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Monday, April 22, 2013

Review: Iceage @ First Unitarian Church (Philadelphia, Apr. 19)

Photo by Oda Edjar Starheim
The ruminations of one of Philadelphia's most well put together punk shows had a risk. Heading the formative billing of White Lung, Night Birds, and METZ was Iceage, the youngest of the four bands with easily the most buzz surrounding them. And with that favor came the band's less-than proud reputation of its listless live shows, which, given their youth, was somewhat unsurprising.

Preceding Iceage were three groups with consummate energy. White Lung, starting relatively early, ripped through last year's Sorry LP as guests leaked out of the earlier church ceremonies upstairs. Given the band's relatively surging popularity and the fact that the Vancouver group boasted the only female acts of the entire night (a welcome sign in the least), it was somewhat surprising that local band Night Birds were set to play afterwards.

The New Jersey punk band housed some of the nights best energy, which coincidentally featured a fellow Rowan University friend on guitar (awesome). Their self-branded American stylized punk wasn't much of a separator in terms of individual vision, but the piece-by-piece energy output of the foursome was certainly adept for the basement.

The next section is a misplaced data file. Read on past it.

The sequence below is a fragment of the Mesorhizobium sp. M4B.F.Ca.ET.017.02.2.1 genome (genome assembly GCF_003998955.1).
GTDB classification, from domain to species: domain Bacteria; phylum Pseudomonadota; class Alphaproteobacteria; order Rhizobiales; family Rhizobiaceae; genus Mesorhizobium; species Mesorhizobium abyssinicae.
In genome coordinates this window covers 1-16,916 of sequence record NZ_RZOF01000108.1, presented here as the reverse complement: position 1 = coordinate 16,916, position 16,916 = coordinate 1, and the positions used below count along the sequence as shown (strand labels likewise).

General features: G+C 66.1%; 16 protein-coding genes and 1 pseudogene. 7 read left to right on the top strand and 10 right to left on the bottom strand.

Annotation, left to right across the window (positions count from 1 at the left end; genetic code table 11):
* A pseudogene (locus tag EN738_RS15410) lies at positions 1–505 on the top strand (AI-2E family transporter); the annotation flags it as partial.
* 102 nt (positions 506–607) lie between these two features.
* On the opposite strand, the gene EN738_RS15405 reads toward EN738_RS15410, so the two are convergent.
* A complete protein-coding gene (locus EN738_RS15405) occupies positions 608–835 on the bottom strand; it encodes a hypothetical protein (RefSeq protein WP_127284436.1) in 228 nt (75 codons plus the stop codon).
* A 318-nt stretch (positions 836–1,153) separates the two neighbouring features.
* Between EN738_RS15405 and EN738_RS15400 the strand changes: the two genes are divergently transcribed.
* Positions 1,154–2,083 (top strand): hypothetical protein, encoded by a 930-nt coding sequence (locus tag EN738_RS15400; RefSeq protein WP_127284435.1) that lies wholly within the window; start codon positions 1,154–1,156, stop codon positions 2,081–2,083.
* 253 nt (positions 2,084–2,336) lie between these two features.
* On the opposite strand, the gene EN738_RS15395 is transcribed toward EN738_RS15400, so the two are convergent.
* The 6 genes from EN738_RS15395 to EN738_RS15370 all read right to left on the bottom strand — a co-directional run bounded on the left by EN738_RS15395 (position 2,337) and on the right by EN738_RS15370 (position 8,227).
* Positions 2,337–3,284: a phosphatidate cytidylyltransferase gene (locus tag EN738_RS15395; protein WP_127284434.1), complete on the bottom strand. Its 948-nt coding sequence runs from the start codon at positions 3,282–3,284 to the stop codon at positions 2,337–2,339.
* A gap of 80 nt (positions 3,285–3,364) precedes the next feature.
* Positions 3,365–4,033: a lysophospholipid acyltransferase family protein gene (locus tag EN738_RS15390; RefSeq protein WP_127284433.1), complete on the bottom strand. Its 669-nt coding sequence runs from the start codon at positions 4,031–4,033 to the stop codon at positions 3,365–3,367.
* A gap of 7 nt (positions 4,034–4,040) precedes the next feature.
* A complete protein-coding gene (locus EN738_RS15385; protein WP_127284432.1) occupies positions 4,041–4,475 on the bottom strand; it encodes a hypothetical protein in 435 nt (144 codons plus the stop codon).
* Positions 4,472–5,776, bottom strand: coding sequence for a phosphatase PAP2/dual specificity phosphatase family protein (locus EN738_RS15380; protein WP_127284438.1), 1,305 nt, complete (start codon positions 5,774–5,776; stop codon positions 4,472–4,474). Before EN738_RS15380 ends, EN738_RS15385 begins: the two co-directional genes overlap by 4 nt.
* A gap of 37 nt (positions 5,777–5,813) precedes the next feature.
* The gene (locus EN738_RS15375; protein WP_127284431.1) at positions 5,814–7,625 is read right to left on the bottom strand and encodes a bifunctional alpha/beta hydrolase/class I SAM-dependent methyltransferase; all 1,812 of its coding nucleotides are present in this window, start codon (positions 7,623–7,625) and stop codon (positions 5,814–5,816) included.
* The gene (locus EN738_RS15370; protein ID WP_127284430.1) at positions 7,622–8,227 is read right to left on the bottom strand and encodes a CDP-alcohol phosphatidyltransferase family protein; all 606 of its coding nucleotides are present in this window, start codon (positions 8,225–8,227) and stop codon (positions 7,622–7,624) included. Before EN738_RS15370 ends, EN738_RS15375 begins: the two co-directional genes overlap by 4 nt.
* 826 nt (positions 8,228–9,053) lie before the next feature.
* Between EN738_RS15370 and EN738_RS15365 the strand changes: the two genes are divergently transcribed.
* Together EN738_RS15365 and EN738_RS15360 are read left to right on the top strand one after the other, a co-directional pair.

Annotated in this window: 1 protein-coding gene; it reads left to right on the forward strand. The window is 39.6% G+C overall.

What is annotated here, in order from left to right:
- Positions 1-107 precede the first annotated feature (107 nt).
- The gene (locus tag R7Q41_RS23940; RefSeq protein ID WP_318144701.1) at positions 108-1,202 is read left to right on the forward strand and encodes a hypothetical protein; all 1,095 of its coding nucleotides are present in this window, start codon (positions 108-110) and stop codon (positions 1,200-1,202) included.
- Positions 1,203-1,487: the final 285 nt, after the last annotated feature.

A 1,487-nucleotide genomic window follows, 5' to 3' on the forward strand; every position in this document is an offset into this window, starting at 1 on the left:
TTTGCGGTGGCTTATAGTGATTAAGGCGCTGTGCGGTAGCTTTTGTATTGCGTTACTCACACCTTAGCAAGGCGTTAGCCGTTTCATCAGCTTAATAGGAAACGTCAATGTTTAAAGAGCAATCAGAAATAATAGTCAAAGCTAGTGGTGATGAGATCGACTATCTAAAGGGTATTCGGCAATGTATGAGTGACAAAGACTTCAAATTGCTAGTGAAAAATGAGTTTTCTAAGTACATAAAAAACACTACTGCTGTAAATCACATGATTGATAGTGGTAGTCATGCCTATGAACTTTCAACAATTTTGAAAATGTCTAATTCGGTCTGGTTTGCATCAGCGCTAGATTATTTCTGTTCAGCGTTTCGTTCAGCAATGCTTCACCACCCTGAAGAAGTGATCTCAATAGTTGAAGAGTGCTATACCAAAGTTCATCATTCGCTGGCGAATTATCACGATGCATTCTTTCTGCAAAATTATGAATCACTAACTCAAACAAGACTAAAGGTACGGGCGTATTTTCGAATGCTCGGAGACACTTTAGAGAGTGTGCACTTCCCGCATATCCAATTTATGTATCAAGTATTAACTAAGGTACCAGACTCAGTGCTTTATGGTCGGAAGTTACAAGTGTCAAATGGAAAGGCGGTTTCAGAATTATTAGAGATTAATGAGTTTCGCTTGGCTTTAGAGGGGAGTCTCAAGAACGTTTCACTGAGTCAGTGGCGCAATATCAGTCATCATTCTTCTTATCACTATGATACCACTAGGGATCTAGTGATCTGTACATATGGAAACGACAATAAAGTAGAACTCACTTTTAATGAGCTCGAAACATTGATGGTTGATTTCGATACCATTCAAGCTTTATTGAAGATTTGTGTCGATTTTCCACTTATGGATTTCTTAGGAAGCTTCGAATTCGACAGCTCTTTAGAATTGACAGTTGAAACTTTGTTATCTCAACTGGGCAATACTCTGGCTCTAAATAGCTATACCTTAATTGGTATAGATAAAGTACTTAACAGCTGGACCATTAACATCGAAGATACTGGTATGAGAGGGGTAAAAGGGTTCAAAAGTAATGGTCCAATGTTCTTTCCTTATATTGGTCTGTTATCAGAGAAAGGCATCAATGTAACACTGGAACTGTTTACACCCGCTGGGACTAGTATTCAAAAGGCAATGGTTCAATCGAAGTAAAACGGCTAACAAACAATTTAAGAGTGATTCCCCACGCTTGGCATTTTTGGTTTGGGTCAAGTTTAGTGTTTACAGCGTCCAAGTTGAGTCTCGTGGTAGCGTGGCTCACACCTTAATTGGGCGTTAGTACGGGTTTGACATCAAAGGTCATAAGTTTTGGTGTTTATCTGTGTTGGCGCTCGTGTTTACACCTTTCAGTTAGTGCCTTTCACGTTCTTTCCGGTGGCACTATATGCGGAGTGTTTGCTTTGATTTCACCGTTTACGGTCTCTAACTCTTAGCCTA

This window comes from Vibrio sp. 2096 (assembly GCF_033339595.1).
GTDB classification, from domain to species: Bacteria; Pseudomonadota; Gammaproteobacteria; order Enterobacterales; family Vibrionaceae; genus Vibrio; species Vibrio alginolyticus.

Which led to Toronto trio METZ, which had arguably the most proud reputation of ecstatic live displays. Each of the three acts soundly followed the last, showing its own merits and setting themselves apart from one another, with METZ coming out arguably as the night's best. They didn't meander through in-between song discussions, suffered little to no technical setback, and confidently strode through as a band that profoundly knew had to make a name for themselves.

As side-ways rain began to fall outside, making the floors even slicker than before from beer and sweat, Iceage quickly topped off the night. Still the biggest name of the four, the crowd stayed packed, and was more than admiring. The Dutch foursome still had some issues outside of lead singer Elias Bender R√łnnenfelt commanding his own spot, but a more than anxious crowd helped deter what could of otherwise been seen as a standard quick performance. Which proved, more than anything else, that crowd command matters more than young artists might realize.

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